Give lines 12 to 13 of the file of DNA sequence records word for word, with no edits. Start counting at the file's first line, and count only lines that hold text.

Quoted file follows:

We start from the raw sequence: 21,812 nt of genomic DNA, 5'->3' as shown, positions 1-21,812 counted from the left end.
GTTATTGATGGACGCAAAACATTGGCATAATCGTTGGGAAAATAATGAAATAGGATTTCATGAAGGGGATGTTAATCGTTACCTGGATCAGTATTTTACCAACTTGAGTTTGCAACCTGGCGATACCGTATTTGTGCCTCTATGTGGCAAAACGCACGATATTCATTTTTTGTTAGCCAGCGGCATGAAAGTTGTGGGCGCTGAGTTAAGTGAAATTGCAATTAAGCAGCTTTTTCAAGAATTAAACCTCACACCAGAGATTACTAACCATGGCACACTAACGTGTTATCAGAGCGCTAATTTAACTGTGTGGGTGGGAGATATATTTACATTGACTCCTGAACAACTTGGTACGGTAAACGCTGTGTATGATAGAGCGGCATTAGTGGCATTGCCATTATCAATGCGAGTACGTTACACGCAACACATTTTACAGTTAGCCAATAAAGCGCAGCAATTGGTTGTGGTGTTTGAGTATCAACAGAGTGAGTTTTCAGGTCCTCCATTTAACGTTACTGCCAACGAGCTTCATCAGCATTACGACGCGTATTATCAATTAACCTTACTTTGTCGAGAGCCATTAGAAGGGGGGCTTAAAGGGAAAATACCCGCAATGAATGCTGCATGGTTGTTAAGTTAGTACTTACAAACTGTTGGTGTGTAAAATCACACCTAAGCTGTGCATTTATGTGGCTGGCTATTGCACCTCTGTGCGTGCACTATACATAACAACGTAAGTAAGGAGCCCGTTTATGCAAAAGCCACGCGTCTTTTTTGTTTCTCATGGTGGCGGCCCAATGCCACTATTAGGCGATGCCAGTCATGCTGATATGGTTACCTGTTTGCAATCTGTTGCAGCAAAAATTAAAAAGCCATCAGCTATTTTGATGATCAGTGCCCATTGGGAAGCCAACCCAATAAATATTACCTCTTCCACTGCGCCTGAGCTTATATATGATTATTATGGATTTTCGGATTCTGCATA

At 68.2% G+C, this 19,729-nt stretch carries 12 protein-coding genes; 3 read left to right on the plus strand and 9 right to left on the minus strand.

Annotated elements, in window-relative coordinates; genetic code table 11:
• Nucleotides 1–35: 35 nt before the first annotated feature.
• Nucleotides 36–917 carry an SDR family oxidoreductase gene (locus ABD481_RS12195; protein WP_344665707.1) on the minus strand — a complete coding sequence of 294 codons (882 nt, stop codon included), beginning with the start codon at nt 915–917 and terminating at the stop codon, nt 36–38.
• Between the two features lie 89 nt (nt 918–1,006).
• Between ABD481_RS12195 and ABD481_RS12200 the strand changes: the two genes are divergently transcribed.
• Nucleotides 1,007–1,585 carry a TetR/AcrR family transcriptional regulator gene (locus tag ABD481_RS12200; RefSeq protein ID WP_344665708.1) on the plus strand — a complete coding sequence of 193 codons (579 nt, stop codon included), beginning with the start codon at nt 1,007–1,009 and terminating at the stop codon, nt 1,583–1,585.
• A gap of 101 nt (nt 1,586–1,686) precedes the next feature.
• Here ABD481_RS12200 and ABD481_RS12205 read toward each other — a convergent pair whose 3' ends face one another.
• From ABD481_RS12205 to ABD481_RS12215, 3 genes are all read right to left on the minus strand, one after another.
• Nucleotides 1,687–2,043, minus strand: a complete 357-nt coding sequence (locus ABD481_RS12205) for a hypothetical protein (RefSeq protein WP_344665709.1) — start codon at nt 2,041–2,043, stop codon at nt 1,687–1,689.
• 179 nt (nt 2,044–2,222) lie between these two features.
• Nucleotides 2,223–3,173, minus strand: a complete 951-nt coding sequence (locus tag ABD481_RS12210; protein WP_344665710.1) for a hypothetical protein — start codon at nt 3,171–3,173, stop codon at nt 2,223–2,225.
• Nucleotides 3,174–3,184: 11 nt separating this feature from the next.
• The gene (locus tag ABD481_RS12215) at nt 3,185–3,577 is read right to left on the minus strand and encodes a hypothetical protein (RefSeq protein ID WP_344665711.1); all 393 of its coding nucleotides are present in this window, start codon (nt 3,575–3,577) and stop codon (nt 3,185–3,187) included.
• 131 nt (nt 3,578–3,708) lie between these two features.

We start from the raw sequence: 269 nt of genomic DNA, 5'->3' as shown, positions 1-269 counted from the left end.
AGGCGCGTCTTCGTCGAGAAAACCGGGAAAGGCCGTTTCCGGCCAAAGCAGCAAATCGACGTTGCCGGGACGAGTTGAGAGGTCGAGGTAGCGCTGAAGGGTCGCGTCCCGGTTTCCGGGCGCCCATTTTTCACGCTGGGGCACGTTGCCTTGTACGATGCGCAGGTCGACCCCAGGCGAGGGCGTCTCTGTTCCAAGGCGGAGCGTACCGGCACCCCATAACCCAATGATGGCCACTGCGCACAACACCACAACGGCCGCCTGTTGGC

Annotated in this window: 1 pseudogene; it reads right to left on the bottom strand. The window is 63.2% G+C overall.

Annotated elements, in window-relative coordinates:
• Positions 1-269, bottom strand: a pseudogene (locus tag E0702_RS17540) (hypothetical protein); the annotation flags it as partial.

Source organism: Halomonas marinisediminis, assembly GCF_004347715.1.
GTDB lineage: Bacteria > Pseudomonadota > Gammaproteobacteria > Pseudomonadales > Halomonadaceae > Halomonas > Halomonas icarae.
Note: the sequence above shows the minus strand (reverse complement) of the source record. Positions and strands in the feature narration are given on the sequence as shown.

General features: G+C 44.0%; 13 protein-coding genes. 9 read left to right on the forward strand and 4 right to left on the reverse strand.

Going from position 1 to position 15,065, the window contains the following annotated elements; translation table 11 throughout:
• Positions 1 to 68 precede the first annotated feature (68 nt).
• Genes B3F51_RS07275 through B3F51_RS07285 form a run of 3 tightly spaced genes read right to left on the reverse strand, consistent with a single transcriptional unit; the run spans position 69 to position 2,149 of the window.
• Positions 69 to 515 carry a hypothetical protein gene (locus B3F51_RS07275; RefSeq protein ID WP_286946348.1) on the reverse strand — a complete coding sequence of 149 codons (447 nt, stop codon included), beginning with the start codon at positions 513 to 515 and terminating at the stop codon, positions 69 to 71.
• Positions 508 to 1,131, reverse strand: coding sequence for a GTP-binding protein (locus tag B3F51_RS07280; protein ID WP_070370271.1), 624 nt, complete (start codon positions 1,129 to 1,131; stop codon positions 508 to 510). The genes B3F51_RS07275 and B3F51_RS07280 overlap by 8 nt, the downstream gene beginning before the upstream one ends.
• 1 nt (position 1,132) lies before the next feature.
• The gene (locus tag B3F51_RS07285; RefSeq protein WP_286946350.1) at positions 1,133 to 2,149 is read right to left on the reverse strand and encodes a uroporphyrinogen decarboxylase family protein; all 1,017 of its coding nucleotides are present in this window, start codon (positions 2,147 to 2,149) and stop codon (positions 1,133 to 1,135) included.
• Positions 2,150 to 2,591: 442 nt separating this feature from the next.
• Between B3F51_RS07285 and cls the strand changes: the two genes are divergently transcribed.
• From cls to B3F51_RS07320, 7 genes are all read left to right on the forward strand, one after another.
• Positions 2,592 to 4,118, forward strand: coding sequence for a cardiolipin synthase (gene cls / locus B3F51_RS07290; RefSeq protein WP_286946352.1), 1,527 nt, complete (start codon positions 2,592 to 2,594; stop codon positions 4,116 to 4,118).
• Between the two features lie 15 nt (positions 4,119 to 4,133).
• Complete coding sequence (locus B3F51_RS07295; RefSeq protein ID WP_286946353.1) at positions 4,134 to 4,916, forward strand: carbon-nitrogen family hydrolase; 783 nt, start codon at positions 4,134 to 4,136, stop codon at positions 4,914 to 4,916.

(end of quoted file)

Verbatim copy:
• From ABD481_RS12205 to ABD481_RS12215, 3 genes are all read right to left on the minus strand, one after another.
• Nucleotides 1,687–2,043, minus strand: a complete 357-nt coding sequence (locus ABD481_RS12205) for a hypothetical protein (RefSeq protein WP_344665709.1) — start codon at nt 2,041–2,043, stop codon at nt 1,687–1,689.